Nick Ferrari 7am - 10am
Revealed: 90% of Tories who made £1.3m from second jobs voted against free school meals
10 November 2021, 17:32 | Updated: 10 November 2021, 18:17
Almost 100 per cent of Conservative MPs who work second jobs as consultants for private firms voted against free school meals, LBC can reveal.
Listen to this article
There are a total of 30 Conservative MPs who have listed work as consultants for private companies - in total their earnings last year were close to £1.3 million.
LBC analysis shows that last year, 27 of those 30, or 90 per cent, voted against extending free school meals to poor children over the Christmas holidays.
Back in October 2020, during an Opposition Day debate, Labour put forward a motion calling on the Government to directly fund free school meals until Easter 2021, a move it said would prevent over a million children going hungry during the pandemic.
Boris Johnson’s Government whipped its MPs to oppose the motion, arguing it was not the place of schools to feed children during the holidays.
It was defeated by 322 votes to 261.
Within weeks of the vote, under significant public pressure, the Government performed a U-turn, and agreed to provide meals during school holidays during the pandemic.
Read more: Does my MP have a second job? Find out here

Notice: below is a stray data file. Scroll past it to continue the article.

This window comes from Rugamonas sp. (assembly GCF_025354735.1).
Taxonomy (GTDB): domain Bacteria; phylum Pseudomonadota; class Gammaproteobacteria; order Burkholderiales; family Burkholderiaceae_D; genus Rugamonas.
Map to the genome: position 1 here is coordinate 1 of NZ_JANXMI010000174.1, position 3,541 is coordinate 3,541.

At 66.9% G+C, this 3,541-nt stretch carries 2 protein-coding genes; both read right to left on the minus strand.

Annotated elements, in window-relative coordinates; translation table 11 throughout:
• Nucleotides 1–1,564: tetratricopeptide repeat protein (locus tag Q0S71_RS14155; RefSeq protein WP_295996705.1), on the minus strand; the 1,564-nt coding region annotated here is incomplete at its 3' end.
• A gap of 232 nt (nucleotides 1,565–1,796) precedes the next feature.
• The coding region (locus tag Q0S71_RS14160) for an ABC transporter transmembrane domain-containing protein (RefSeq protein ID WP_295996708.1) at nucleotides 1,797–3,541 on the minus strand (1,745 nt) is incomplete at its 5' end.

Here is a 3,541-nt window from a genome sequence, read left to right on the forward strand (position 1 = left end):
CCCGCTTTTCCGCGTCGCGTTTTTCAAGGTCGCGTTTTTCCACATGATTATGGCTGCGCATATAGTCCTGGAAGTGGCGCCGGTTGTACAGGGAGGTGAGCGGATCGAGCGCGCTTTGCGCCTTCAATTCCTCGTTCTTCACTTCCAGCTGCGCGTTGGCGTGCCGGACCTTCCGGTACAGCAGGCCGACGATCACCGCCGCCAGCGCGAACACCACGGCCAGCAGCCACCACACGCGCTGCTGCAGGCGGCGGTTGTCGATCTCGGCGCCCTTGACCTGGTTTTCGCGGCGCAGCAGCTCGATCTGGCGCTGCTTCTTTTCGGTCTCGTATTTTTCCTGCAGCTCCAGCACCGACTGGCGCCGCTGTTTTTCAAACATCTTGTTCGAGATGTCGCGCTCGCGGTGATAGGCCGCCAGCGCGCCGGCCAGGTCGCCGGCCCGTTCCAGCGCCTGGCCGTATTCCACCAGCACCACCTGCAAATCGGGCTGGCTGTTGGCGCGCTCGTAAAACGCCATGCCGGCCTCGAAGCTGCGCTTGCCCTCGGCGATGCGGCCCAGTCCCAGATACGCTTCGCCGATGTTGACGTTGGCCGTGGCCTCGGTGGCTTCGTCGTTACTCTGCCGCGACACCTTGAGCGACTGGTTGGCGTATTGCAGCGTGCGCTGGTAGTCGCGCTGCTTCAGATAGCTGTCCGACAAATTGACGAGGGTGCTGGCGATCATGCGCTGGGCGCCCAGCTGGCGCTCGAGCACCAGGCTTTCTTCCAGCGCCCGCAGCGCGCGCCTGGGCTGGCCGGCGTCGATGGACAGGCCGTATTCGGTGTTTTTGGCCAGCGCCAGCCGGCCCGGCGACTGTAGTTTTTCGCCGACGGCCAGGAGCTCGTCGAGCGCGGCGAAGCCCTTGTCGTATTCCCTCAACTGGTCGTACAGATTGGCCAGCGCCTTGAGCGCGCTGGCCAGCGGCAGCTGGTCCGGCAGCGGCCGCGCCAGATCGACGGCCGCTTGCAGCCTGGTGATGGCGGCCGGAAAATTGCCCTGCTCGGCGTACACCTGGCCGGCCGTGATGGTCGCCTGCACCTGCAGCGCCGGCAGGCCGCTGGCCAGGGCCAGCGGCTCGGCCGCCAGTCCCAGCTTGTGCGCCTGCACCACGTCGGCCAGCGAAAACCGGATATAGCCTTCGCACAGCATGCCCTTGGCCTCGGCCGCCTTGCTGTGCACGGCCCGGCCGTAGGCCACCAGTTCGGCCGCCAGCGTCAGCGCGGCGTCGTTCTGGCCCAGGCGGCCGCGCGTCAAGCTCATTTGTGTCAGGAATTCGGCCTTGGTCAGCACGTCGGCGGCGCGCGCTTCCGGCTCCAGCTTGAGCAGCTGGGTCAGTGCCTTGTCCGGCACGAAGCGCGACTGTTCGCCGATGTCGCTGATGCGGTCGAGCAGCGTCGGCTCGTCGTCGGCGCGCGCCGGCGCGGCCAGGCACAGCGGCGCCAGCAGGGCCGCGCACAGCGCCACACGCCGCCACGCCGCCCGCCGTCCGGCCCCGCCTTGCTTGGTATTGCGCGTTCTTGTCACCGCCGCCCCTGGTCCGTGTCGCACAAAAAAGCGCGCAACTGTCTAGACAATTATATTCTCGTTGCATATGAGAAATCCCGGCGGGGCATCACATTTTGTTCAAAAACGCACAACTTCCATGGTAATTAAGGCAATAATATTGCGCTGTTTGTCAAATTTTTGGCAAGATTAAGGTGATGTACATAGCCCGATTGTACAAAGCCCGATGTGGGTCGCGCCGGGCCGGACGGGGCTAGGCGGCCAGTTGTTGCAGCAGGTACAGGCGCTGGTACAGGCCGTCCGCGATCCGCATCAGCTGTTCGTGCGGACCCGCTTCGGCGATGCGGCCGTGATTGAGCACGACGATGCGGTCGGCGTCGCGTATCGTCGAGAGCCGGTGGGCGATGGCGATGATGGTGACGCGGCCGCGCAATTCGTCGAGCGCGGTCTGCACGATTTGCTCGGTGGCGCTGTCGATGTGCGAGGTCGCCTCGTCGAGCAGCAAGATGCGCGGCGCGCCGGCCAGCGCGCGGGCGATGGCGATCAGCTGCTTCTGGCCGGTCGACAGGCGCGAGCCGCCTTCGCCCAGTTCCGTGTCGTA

In the UK, pupils are eligible for free meals if their parents or carers are receiving universal credit with a household income of less than £7,400 a year.
According to LBC's analysis, all but four of the 30 Conservative MPs identified earned more than that just from their consultancy jobs last year, on top of their £82,000 a year MP’s salary.
Some earned significantly more.
Former International Development Secretary Andrew Mitchell has registered more than £180,000 for 34.5 days' work.
Former Northern Ireland Secretary Julian Smith earned £144,000 for 62-84 hours' work whilst former Transport Secretary Chris Grayling earned £100,000 to advise a port company.
None of the 30 MPs actively rebelled against the party whip to vote for the motion.
The three MPs who didn’t vote directly against: Tim Loughton, Paul Maynard and Andrew Percy, have “no vote recorded” on the division lists, meaning they either abstained or simply weren’t present for the vote.
None of the MPs who declare such consultancy work have broken any rules - but it raises the question as to whether the rules themselves are fit for purpose, and whether any MPs should be earning vast salaries, often significantly greater than their MPs salary, for advising private companies.